Russian society should have been the first to react to Alexei Navalny’s predicament. But do not expect tens of thousands of people at the gates of the Kremlin, chanting “We won’t forget, we won’t forgive,” as they usually do during anti-Putin protests.
Fear is still a potent political tool in Russia. But for many, especially the young and those who are politically-minded, the poisoning will be a milestone, a political coming of age, a moment when any illusions of orderly change were shattered.
Who can replace Navalny?
Navalny is not just a “blogger,” as the Kremlin’s propagandists like to call him. He is a politician who has actively formulated an alternative political and economic agenda for Russia. Even his temporary departure from the political scene is a blow to all critics of the Kremlin. It is difficult to replace him.
The question is how cohesive and organised his supporters are. The inability to garner broad popular support has plagued all Russian anti-authoritarian movements for centuries, starting with the “Decembrist” uprising in 1825.
Will it be different this time? Has Russia really changed in the last 30 years – the most free and prosperous period in its more than 1,000-year history?
Putin hopes for the best
The situation is a challenge for Germany, the European Union and the West in general. Merkel recognised that she had to go beyond the usual platitudes of concern the Kremlin is used to hearing from Berlin and other EU capitals – and is counting on now.
Putin is accustomed to the fact that as far as Russia is concerned, the EU is split. There are those who believe that after Georgia, Crimea, Donbass, flight MH17, the murder of Boris Nemtsov and the intervention in Syria, only the toughest line is possible with regard to Moscow. These are mainly Central European and Baltic countries.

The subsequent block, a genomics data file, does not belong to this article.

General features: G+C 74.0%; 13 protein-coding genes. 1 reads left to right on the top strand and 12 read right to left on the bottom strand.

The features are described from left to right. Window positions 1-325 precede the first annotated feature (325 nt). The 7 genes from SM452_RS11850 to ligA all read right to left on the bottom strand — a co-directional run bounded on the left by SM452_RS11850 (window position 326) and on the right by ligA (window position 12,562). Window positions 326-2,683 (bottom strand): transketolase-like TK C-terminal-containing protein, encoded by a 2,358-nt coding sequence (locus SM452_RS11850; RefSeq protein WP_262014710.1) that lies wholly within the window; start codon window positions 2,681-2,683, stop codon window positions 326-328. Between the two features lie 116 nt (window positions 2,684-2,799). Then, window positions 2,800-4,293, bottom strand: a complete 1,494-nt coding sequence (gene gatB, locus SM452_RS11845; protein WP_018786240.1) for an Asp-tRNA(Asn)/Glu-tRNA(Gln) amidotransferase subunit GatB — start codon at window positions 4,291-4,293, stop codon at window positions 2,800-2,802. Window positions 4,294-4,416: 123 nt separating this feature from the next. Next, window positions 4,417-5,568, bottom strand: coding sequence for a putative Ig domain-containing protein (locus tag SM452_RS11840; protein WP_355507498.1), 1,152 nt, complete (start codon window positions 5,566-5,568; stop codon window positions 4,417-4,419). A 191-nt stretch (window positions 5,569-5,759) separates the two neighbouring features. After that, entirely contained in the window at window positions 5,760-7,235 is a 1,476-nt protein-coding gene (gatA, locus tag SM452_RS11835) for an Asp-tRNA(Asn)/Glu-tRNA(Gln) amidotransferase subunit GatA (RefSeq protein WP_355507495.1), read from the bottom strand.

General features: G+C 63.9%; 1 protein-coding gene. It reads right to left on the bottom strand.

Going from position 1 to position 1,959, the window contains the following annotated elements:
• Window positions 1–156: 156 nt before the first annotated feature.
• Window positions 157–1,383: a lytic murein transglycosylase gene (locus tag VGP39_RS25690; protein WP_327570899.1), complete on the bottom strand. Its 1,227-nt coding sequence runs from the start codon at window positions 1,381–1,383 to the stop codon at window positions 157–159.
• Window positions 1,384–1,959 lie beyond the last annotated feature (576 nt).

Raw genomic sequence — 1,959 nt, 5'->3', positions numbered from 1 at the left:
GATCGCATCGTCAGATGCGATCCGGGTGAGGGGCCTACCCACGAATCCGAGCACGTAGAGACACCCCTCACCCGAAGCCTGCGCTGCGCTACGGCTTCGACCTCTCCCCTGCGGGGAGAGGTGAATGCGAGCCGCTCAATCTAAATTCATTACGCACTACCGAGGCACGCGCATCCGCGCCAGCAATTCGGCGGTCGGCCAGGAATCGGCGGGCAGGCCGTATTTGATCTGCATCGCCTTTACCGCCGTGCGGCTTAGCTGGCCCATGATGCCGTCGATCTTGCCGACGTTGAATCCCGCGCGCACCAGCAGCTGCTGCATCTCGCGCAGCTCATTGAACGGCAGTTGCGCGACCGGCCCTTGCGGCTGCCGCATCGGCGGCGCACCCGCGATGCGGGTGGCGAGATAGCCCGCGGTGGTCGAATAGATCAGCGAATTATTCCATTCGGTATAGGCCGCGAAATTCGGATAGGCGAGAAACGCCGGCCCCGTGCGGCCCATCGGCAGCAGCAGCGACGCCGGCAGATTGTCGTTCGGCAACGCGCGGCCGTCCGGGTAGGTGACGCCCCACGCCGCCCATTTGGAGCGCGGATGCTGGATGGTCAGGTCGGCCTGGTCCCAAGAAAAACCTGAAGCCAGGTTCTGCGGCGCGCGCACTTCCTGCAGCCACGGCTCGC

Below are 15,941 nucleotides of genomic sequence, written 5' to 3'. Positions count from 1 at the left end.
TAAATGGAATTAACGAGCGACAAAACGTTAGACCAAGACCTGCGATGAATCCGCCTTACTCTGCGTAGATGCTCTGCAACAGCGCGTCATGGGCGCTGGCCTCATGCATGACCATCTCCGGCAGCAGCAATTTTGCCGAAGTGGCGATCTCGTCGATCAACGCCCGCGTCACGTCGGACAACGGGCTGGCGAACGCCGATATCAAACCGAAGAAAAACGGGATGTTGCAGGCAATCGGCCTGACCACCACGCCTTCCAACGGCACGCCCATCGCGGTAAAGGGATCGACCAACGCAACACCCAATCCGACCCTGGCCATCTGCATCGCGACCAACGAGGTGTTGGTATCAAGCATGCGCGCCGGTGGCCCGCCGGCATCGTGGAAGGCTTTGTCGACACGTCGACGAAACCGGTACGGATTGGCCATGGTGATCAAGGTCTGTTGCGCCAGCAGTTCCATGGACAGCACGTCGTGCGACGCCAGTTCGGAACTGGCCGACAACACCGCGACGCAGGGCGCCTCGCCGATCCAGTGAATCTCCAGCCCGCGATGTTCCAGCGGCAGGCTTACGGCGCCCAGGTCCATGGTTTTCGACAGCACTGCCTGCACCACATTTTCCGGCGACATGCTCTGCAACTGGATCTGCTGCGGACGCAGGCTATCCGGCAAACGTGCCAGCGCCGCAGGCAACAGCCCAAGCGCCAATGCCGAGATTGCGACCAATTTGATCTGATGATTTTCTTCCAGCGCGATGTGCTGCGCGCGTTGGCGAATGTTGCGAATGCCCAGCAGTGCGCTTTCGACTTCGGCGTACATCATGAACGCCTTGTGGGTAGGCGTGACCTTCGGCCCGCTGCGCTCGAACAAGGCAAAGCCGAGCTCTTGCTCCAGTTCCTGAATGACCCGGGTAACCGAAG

Then there are those who believe that under any circumstances, it is necessary to “engage” Russia. Without its participation one cannot resolve the conflict in Syria, reconcile Libya, save the nuclear deal with Iran, etc.
Putin has always seen this attitude as evidence that the Germans and Europeans in general are weak in the face of the Kremlin’s well-practiced political-military unpredictability and that they depend on Gazprom’s gas. The fact that, with the exception of Latvia, Lithuania and Estonia, the EU has not yet imposed promised sanctions against Alexander Lukashenko’s regime in Belarus merely confirms Putin’s belief that intransigence and toughness are the right tools to deal with the EU.
No one really expects an objective and transparent investigation from Moscow into the poisoning. The key question now is how seriously Germany and its EU and NATO allies respond.
A simple repetition of the expulsion of Russian intelligence officers under diplomatic cover, as happened after the attempt to poison Russian double agent Sergei Skripal and his daughter in 2018, will probably convince the Kremlin that in a few months it will be business as usual.
However, tougher sanctions – for example, the suspension of Nord Stream 2 – are likely to spark the Kremlin’s desire for revenge. Escalating tensions are Moscow’s most likely reaction if the West takes tough measures.
Possible actions include the withdrawal from the Minsk agreements on Ukraine, a demonstrative show of support for Lukashenko in the fight against his own people, plus mass detentions of Navalny’s supporters in Russia in order to create a guilt complex among Europeans and force them to resume a dialogue.
Having taken responsibility for Navalny’s fate, the German government has also taken on a moral burden so serious that it is now almost impossible to shed it without incurring lasting damage. DW